5. Use coalition politics to cobble together a winning team. One of the most glaring omissions from Mitt Romney’s campaign was the use of coalitions. Whereas the Obama campaign created all kinds of sub-groups (“African-Americans for Obama,” “Latinos for Obama,” etc.), and promoted them aggressively, the Romney campaign’s coalition effort was woefully weak at best and virtually non-existent in key swing states such as Ohio.
The importance of coalitions is illustrated by the contrast between Jewish and Asians. The Republican Jewish Coalition helped Romney improve his result among Jews to 32%--one of the strongest performances ever by a Republican. Meanwhile, Obama won Asian-Americans--a naturally conservative constituency--with a whopping 71% of the vote. The difference was the lack of serious outreach to the Asian-American community.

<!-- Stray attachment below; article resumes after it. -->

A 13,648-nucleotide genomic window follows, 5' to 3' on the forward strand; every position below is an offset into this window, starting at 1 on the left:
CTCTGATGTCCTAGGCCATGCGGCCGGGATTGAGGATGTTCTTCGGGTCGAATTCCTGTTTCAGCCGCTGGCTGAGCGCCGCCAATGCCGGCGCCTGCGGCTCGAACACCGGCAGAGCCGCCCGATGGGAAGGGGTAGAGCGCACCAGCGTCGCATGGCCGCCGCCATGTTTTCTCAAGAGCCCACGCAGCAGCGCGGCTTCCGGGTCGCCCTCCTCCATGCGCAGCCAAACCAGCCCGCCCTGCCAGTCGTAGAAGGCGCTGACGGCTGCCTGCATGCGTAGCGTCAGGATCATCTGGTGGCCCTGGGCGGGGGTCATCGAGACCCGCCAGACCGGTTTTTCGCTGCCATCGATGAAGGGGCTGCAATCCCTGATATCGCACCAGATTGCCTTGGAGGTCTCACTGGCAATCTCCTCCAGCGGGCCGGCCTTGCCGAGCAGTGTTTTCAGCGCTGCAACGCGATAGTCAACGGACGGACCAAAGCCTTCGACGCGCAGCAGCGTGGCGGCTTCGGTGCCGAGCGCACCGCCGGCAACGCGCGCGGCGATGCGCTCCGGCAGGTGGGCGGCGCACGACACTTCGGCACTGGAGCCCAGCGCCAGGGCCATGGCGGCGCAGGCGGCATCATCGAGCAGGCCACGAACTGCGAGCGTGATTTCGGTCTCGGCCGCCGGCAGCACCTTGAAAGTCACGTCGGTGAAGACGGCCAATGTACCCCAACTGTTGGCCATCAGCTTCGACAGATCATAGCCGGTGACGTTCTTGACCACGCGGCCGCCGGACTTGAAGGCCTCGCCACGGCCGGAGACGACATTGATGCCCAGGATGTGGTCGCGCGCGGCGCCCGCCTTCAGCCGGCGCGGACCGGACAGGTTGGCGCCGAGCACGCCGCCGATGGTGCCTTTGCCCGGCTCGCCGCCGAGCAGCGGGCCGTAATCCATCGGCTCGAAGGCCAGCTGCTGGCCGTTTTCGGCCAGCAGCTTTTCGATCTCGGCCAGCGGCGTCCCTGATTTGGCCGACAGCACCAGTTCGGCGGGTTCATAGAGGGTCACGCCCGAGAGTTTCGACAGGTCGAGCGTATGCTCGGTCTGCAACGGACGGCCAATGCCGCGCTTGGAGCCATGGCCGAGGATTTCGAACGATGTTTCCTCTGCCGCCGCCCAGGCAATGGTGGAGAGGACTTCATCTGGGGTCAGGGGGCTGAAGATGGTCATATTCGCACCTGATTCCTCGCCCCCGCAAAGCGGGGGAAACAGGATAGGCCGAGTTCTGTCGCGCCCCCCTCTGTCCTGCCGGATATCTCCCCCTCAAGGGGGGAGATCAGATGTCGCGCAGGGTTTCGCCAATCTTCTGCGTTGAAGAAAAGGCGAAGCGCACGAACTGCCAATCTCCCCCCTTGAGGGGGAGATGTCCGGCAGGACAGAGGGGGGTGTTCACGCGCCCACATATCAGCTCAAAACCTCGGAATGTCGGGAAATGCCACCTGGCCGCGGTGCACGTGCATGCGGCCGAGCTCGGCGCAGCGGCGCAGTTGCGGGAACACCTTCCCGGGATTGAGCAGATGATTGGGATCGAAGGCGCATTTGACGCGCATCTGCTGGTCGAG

In the Cape Town effort, I was put in charge of devising the policy platform for the party. It was clear to me from the start that I could not simply play the wonk. Instead, I sat down with leaders from various the various ethnic and political factions in the party, adapting their ideas into a cohesive program. That approach continued after the election, when Zille put together a governing coalition with several smaller parties.
6. Develop clear policy alternatives. Mitt Romney came up with a 59-point plan for the economy, then a 5-point plan that seemed to change slightly from speech to speech and from debate to debate. Conversely, the best move he made during the campaign was nominating Paul Ryan as his running mate, since Ryan had made his reputation by proposing effective and bipartisan solutions to the country’s pressing fiscal problems.